(Long Island City, NY)
Archival Pigment Print
25” x 26.75”
Recently, I heard a 30ish Black woman say to a 50ish, white, male, police officer, in a strident voice: “From now on refer to me saying ‘they’”. I knew what she meant but it seemed he didn’t or didn’t care. In a dismissive and sarcastic tone he called her a “lesbo dyke”.
I’ve had many thoughts about that exchange. I want to raise here questions about what it means to be recognized, and referred to, as one wishes. That conversation, it seems, stimulated my desire to “sort out” “identity” issues, especially those involving gender confusion. I now think that something so simple, the use of pronouns, might play a large role in advancing civility, desperately needed in our racially warring country. That day, a pronoun “they” symbolized identity recognition, not referral to a group of people. For me, it was an audible signal - iceberg-like with most of its substance being invisible. Is it possible that understanding identity issues might even open the door to practicing empathy?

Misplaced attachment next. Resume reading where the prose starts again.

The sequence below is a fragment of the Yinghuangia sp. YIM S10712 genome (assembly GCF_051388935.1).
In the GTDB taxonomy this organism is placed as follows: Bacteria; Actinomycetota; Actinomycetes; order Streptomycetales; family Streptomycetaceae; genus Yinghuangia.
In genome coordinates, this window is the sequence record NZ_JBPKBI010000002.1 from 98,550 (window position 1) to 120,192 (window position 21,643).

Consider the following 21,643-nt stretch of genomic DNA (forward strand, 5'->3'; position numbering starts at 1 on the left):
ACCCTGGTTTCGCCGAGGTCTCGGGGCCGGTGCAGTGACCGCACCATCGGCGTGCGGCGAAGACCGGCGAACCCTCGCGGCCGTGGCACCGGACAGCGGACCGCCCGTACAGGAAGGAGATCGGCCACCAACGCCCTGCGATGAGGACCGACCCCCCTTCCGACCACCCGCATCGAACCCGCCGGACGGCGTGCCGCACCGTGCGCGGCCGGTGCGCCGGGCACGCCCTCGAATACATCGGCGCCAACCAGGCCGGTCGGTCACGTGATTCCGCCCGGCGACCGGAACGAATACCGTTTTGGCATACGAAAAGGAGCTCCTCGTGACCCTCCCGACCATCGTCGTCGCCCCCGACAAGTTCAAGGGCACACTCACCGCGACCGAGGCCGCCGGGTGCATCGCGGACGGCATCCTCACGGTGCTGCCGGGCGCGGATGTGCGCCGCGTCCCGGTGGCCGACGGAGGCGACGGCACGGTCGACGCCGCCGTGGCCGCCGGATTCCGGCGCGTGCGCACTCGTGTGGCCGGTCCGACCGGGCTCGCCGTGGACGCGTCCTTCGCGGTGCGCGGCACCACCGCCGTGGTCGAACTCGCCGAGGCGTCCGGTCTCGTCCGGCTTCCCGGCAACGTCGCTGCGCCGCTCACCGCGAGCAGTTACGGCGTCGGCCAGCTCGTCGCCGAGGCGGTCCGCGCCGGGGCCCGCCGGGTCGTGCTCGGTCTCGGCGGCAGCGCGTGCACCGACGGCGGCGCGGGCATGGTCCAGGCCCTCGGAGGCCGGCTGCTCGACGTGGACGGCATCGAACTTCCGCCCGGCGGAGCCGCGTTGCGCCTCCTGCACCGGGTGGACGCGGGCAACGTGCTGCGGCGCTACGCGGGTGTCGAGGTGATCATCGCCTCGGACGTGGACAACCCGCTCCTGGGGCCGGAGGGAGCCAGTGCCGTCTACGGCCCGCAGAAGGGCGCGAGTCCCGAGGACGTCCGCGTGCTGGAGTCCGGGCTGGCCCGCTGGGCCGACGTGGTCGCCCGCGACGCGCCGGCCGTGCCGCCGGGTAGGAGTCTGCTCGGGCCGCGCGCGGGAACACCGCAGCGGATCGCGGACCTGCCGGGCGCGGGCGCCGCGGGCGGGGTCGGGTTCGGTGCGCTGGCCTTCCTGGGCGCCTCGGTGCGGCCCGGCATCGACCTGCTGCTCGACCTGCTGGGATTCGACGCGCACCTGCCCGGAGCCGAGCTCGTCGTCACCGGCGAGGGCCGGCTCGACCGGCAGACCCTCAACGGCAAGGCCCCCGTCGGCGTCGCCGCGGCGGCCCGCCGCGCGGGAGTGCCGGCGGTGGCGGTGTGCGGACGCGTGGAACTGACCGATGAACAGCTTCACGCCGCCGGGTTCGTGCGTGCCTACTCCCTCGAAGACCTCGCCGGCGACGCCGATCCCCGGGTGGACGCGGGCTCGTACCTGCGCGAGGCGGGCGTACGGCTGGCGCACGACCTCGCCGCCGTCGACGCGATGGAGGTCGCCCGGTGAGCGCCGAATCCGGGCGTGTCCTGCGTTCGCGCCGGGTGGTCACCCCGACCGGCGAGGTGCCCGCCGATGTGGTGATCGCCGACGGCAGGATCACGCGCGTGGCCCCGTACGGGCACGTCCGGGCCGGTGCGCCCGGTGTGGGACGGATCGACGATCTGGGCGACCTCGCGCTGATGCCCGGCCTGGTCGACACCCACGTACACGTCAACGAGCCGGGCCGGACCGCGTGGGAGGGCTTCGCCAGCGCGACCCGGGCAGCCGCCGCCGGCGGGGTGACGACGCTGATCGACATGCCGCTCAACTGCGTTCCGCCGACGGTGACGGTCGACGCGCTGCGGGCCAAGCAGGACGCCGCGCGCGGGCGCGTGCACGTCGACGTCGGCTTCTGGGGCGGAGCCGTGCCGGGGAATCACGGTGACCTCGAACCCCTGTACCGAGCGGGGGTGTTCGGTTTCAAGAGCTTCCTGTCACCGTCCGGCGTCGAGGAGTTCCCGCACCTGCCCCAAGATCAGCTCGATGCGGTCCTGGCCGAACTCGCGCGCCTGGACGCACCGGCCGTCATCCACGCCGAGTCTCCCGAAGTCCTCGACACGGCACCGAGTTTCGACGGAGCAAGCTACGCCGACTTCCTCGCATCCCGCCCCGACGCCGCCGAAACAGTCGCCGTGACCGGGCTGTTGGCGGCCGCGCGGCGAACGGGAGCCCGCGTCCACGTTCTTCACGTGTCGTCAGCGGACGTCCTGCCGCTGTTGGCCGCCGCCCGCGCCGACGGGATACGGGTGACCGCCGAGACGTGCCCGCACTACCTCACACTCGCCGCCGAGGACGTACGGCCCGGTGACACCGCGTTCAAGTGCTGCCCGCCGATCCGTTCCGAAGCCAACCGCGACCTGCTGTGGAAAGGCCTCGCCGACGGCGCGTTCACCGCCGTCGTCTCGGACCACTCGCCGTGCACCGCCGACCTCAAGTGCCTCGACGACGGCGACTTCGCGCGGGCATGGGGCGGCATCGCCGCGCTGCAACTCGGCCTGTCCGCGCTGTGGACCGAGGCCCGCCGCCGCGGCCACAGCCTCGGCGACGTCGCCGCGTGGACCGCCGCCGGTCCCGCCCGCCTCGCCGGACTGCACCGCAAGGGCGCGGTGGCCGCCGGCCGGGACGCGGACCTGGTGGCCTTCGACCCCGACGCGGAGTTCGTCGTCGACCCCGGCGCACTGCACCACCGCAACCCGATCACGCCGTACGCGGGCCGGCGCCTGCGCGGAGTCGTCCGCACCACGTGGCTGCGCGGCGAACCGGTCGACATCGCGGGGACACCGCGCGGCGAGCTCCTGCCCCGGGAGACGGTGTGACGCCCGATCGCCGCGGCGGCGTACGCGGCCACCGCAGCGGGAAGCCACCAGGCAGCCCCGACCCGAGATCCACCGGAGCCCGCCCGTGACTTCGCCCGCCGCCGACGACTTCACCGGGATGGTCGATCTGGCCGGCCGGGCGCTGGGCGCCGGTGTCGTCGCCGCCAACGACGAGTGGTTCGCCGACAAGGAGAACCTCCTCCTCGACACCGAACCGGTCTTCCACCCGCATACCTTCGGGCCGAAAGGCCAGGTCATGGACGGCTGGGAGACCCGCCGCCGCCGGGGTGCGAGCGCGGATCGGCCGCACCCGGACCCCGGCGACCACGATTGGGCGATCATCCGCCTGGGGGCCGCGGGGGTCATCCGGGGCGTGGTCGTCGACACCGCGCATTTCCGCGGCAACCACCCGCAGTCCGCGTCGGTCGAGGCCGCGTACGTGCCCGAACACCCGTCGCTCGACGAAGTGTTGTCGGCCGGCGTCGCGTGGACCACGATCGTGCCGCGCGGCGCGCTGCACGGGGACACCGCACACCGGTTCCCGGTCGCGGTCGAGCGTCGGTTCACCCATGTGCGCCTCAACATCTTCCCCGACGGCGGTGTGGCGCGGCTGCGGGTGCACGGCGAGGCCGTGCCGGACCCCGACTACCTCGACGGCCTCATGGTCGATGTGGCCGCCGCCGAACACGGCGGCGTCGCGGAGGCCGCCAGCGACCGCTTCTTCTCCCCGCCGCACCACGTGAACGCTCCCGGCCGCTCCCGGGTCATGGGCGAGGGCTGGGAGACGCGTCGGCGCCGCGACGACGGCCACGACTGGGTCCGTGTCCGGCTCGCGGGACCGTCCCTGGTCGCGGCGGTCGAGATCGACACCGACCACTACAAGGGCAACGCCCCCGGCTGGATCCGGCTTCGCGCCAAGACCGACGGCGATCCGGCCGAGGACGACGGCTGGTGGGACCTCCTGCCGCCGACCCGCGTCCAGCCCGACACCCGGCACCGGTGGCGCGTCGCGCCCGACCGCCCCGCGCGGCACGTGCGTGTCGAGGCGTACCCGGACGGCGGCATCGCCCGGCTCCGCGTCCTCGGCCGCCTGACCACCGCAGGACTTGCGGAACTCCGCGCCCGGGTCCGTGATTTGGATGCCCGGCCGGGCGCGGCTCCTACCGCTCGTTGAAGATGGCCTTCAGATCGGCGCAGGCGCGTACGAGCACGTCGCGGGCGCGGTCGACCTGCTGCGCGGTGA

My work entitled “They #1” is a self-portrait that addresses non-binary gender identity and the use of gender pronouns. The composition offers three separate faces that suggest a fracturing, or perhaps a changing, of identity. The central figure is an amalgam of both masculine and feminine archetypes. The subtle appearance of the word “THEY” identifies related pronoun issues, e.g. what it means not only to be recognized, and referred to, as one wishes, but also the meaning when others disregard, unknowingly or otherwise, such recognition.